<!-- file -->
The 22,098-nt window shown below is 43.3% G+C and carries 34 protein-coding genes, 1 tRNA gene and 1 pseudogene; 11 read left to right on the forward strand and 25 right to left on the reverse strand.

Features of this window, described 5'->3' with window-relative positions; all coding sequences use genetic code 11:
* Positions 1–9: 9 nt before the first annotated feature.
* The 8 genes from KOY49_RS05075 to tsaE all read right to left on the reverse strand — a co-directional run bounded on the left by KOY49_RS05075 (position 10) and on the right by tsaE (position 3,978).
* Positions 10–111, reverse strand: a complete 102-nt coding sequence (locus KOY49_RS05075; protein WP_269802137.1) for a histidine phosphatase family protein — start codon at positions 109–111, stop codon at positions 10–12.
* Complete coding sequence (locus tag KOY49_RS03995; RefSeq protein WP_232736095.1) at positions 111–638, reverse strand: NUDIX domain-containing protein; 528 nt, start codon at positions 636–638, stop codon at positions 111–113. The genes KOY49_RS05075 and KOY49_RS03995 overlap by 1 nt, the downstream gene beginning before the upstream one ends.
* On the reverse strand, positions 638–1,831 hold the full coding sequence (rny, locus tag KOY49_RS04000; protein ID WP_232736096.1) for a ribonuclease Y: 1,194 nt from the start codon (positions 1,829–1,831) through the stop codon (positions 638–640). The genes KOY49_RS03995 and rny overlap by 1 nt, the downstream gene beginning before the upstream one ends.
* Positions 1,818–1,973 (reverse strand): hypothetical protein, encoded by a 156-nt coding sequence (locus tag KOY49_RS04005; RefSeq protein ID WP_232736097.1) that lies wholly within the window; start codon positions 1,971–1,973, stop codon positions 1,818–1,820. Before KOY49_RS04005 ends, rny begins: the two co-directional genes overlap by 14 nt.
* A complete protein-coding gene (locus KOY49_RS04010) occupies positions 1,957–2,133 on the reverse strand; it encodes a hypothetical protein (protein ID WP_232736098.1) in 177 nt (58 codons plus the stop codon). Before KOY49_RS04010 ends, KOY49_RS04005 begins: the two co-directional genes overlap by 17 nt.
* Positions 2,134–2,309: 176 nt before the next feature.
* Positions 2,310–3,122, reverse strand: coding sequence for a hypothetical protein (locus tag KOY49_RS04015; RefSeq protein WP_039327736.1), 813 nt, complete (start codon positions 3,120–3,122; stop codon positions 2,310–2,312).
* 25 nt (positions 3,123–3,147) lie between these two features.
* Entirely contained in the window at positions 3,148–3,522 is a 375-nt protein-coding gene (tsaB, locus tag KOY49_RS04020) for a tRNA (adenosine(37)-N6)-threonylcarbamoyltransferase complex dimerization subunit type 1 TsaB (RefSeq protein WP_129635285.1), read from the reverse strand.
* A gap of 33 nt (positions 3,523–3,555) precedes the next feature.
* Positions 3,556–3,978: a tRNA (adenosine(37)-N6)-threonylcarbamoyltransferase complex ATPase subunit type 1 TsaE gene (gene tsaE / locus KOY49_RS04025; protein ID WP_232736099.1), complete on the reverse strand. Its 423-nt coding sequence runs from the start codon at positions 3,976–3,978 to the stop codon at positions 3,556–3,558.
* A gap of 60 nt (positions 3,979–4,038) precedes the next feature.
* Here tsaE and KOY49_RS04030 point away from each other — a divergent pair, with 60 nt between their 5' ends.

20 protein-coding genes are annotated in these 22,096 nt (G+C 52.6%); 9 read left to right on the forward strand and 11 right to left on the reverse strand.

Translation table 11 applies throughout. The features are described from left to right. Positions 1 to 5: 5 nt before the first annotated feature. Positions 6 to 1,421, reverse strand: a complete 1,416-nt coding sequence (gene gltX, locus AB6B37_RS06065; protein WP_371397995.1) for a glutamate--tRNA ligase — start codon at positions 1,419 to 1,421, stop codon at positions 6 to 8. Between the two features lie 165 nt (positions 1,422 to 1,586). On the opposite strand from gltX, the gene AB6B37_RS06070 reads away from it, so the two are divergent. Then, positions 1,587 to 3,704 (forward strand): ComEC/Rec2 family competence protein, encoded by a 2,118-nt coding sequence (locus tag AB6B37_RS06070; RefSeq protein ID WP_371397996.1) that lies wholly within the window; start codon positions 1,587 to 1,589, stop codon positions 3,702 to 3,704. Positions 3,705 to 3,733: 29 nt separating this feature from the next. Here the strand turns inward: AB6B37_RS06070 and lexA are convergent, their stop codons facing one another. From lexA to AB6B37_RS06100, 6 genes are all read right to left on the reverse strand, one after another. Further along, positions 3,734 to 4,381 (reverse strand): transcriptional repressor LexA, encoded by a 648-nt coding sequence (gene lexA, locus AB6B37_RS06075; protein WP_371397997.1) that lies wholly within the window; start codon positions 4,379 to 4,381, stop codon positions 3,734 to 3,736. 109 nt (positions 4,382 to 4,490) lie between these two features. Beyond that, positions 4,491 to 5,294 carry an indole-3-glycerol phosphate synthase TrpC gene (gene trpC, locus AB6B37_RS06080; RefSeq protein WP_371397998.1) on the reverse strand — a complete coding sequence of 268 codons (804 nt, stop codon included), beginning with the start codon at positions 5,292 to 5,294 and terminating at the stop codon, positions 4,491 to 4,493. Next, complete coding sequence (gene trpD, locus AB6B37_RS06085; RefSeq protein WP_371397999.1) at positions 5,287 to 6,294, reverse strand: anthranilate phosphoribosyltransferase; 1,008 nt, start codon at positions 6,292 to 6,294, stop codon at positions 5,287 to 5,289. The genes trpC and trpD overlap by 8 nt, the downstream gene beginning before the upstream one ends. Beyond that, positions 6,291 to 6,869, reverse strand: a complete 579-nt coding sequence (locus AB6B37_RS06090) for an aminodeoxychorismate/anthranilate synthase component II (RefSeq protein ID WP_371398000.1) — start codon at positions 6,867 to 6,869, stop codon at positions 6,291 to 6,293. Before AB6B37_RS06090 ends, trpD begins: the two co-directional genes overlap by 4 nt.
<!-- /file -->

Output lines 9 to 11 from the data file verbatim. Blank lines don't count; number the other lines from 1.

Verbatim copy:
* A complete protein-coding gene (locus KOY49_RS04010) occupies positions 1,957–2,133 on the reverse strand; it encodes a hypothetical protein (protein ID WP_232736098.1) in 177 nt (58 codons plus the stop codon). Before KOY49_RS04010 ends, KOY49_RS04005 begins: the two co-directional genes overlap by 17 nt.
* Positions 2,134–2,309: 176 nt before the next feature.
* Positions 2,310–3,122, reverse strand: coding sequence for a hypothetical protein (locus tag KOY49_RS04015; RefSeq protein WP_039327736.1), 813 nt, complete (start codon positions 3,120–3,122; stop codon positions 2,310–2,312).